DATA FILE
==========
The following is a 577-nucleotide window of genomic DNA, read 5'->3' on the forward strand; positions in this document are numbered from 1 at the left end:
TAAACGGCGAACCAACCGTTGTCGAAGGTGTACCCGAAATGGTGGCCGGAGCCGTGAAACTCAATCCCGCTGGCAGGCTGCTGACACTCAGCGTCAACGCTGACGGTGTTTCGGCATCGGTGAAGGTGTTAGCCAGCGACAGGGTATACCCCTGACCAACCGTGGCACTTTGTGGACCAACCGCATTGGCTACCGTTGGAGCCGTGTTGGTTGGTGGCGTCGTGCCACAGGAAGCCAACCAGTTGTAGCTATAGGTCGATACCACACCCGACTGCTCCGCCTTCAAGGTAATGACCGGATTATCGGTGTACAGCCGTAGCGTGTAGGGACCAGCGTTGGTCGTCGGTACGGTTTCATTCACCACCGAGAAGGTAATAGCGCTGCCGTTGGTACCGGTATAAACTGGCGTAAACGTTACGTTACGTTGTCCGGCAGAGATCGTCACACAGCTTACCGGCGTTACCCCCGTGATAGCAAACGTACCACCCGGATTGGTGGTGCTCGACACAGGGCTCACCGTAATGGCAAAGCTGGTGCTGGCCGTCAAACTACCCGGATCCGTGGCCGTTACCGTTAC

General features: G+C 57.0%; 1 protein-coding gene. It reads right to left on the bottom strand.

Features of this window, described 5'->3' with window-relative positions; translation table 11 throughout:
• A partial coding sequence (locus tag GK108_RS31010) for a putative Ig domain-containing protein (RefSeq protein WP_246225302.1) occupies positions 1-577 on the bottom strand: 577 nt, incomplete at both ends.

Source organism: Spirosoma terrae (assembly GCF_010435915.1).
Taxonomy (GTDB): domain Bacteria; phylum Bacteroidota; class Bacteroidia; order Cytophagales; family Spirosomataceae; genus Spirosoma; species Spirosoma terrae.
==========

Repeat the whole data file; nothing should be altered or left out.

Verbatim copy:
The following is a 577-nucleotide window of genomic DNA, read 5'->3' on the forward strand; positions in this document are numbered from 1 at the left end:
TAAACGGCGAACCAACCGTTGTCGAAGGTGTACCCGAAATGGTGGCCGGAGCCGTGAAACTCAATCCCGCTGGCAGGCTGCTGACACTCAGCGTCAACGCTGACGGTGTTTCGGCATCGGTGAAGGTGTTAGCCAGCGACAGGGTATACCCCTGACCAACCGTGGCACTTTGTGGACCAACCGCATTGGCTACCGTTGGAGCCGTGTTGGTTGGTGGCGTCGTGCCACAGGAAGCCAACCAGTTGTAGCTATAGGTCGATACCACACCCGACTGCTCCGCCTTCAAGGTAATGACCGGATTATCGGTGTACAGCCGTAGCGTGTAGGGACCAGCGTTGGTCGTCGGTACGGTTTCATTCACCACCGAGAAGGTAATAGCGCTGCCGTTGGTACCGGTATAAACTGGCGTAAACGTTACGTTACGTTGTCCGGCAGAGATCGTCACACAGCTTACCGGCGTTACCCCCGTGATAGCAAACGTACCACCCGGATTGGTGGTGCTCGACACAGGGCTCACCGTAATGGCAAAGCTGGTGCTGGCCGTCAAACTACCCGGATCCGTGGCCGTTACCGTTAC

General features: G+C 57.0%; 1 protein-coding gene. It reads right to left on the bottom strand.

Features of this window, described 5'->3' with window-relative positions; translation table 11 throughout:
• A partial coding sequence (locus tag GK108_RS31010) for a putative Ig domain-containing protein (RefSeq protein WP_246225302.1) occupies positions 1-577 on the bottom strand: 577 nt, incomplete at both ends.

Source organism: Spirosoma terrae (assembly GCF_010435915.1).
Taxonomy (GTDB): domain Bacteria; phylum Bacteroidota; class Bacteroidia; order Cytophagales; family Spirosomataceae; genus Spirosoma; species Spirosoma terrae.